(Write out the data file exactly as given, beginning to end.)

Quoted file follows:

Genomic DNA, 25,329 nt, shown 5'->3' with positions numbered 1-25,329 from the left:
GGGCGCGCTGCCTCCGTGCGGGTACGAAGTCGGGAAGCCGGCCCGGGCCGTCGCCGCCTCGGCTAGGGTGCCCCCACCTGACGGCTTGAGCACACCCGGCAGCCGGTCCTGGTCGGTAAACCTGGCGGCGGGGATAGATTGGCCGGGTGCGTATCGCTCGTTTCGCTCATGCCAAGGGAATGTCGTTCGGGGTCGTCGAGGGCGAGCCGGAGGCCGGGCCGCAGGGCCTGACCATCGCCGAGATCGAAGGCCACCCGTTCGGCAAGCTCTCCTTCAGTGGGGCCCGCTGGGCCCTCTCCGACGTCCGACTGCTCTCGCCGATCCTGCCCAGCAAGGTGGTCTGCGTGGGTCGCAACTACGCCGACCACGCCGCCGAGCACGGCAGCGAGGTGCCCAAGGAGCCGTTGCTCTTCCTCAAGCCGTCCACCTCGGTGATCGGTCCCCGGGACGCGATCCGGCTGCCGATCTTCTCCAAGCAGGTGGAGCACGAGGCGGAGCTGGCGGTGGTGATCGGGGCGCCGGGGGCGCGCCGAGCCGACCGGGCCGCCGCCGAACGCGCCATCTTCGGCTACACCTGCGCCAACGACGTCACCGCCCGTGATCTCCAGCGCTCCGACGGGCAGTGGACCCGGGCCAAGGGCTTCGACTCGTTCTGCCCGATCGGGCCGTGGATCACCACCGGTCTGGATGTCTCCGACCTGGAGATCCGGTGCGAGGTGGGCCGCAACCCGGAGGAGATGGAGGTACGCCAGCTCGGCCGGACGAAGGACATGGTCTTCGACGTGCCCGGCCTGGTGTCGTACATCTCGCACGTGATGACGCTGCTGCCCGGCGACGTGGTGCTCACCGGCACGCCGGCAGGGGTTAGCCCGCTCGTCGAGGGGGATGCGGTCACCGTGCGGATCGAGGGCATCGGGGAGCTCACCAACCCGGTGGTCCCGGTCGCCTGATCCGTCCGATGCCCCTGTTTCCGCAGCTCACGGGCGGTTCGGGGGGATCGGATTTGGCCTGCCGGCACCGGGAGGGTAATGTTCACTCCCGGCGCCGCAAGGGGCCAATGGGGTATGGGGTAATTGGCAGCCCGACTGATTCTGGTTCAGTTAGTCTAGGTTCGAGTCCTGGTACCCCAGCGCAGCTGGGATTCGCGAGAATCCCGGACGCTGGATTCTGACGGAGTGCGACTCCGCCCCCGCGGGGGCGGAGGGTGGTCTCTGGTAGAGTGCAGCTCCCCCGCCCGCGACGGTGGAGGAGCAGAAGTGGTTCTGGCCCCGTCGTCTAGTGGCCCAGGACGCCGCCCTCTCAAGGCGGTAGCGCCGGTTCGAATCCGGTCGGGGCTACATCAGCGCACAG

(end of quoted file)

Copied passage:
Genomic DNA, 25,329 nt, shown 5'->3' with positions numbered 1-25,329 from the left:
GGGCGCGCTGCCTCCGTGCGGGTACGAAGTCGGGAAGCCGGCCCGGGCCGTCGCCGCCTCGGCTAGGGTGCCCCCACCTGACGGCTTGAGCACACCCGGCAGCCGGTCCTGGTCGGTAAACCTGGCGGCGGGGATAGATTGGCCGGGTGCGTATCGCTCGTTTCGCTCATGCCAAGGGAATGTCGTTCGGGGTCGTCGAGGGCGAGCCGGAGGCCGGGCCGCAGGGCCTGACCATCGCCGAGATCGAAGGCCACCCGTTCGGCAAGCTCTCCTTCAGTGGGGCCCGCTGGGCCCTCTCCGACGTCCGACTGCTCTCGCCGATCCTGCCCAGCAAGGTGGTCTGCGTGGGTCGCAACTACGCCGACCACGCCGCCGAGCACGGCAGCGAGGTGCCCAAGGAGCCGTTGCTCTTCCTCAAGCCGTCCACCTCGGTGATCGGTCCCCGGGACGCGATCCGGCTGCCGATCTTCTCCAAGCAGGTGGAGCACGAGGCGGAGCTGGCGGTGGTGATCGGGGCGCCGGGGGCGCGCCGAGCCGACCGGGCCGCCGCCGAACGCGCCATCTTCGGCTACACCTGCGCCAACGACGTCACCGCCCGTGATCTCCAGCGCTCCGACGGGCAGTGGACCCGGGCCAAGGGCTTCGACTCGTTCTGCCCGATCGGGCCGTGGATCACCACCGGTCTGGATGTCTCCGACCTGGAGATCCGGTGCGAGGTGGGCCGCAACCCGGAGGAGATGGAGGTACGCCAGCTCGGCCGGACGAAGGACATGGTCTTCGACGTGCCCGGCCTGGTGTCGTACATCTCGCACGTGATGACGCTGCTGCCCGGCGACGTGGTGCTCACCGGCACGCCGGCAGGGGTTAGCCCGCTCGTCGAGGGGGATGCGGTCACCGTGCGGATCGAGGGCATCGGGGAGCTCACCAACCCGGTGGTCCCGGTCGCCTGATCCGTCCGATGCCCCTGTTTCCGCAGCTCACGGGCGGTTCGGGGGGATCGGATTTGGCCTGCCGGCACCGGGAGGGTAATGTTCACTCCCGGCGCCGCAAGGGGCCAATGGGGTATGGGGTAATTGGCAGCCCGACTGATTCTGGTTCAGTTAGTCTAGGTTCGAGTCCTGGTACCCCAGCGCAGCTGGGATTCGCGAGAATCCCGGACGCTGGATTCTGACGGAGTGCGACTCCGCCCCCGCGGGGGCGGAGGGTGGTCTCTGGTAGAGTGCAGCTCCCCCGCCCGCGACGGTGGAGGAGCAGAAGTGGTTCTGGCCCCGTCGTCTAGTGGCCCAGGACGCCGCCCTCTCAAGGCGGTAGCGCCGGTTCGAATCCGGTCGGGGCTACATCAGCGCACAG